Before I go into more detail about the quarter, I will provide you with a few highlights for the fiscal year. We grew our sales this year by 23% to $1.72 billion compared to $1.4 billion in the prior year. 65% of this growth was organic. We continued to have good momentum on the revenue line with opportunities for growth in nearly every category and in every tier of retail.

We grew our full year adjusted EBITDA by 29% to $147 million compared to $114 million in the prior year. Our adjusted net income for diluted share for the year, which excludes acquisition and transaction expenses was $3.74, up 28% compared to the prior year’s level of $2.92.

We are very pleased with these results. We believe that our ability to consistently drive superior performances due to a combination of attributes that make GIII a special company.

We’ve built one of the finest management teams in our industry with a pool of talent that extends deep into our organization; in design, merchandising, sales, operations, marketing and finance. We fostered a corporate culture that incorporates an unparallel work ethic with a deep commitment to our customers.

Our success is also the result of a diversification strategy that is designed to mitigate risk and broaden our growth opportunities. We demonstrated that our ability to identify, finance and integrate value driven acquisitions is a core skill set.

The fourth quarter environment started stronger than it finished, predominantly due to the wide spread inclement weather in January. Fortunately, we planned our inventories properly, generated good sales prior to and during the peak holiday season and had a good performance in our end of season clearance activity. This last piece was particularly important for the outerwear category.

Our strongest women's coats were Calvin Klein and Jessica Simpson. In men’s our strongest brands were Calvin Klein, Tommy Hilfiger, Levi's and pretty much all our brands are quite good. Our team sports business also concluded an excellent year with good fourth quarter.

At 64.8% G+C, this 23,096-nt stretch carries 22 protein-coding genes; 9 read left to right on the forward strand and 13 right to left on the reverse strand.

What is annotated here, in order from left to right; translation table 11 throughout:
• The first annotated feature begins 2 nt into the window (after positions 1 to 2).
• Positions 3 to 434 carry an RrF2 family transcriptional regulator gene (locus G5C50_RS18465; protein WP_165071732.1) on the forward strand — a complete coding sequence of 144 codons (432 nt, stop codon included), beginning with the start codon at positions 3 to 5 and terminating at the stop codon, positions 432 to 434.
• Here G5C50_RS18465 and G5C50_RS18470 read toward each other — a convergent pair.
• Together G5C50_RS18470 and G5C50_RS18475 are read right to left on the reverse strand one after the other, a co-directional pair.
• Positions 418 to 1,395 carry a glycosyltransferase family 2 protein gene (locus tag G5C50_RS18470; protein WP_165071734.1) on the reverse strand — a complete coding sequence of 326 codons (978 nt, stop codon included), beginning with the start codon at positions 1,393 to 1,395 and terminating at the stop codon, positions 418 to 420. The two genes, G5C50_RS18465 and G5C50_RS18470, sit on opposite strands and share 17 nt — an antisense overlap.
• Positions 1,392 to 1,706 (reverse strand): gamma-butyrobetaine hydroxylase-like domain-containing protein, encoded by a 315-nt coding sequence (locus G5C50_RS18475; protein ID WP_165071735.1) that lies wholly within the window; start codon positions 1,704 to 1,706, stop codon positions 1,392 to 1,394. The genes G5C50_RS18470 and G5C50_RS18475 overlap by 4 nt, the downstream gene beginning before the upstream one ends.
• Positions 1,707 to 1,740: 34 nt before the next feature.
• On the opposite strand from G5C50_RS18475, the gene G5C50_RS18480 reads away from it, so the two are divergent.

Dresses also performed well. Though holiday is the smallest season in this category than spring, we’ve done a good job of creating a broader assortment of seasonally appropriate merchandise for the fall and holiday season. Calvin Klein continued to be the key dress brand in our mix. Eliza J dress business also performed well. Additionally, while it was a modestly sized launch, it was good initial performance from our Ivanka Trump dress line.

We grew our sportswear business in both Calvin Klein and Calvin Klein Performance. The Calvin Klein that I’m referencing is the sportswear piece of our business. We continue to grow our door count and achieve greater penetration in existing doors, which drove growth for both lines.

Our Kensie contemporary sportswear business also wrapped up a strong year. Sportswear did see some price pressure in January towards the end of the fourth quarter. We think it was mostly leather related, which will also have some margin impact to the category in the first quarter.

Our Suits and Separates, also anchored by Calvin Klein had been performing well for us all year and the fourth quarter was not an exception. We are also pleased with our initial launch of Ivanka Trump suit and sportswear separates.

With respect to our retail business, Wilsons continued to perform well during the fourth quarter, with comp sales up almost 9% against better than 12% to the year ago quarter. Our economics at the store level has improved dramatically over the past two years and we believe more sales productivity gains will be realized over the next few years.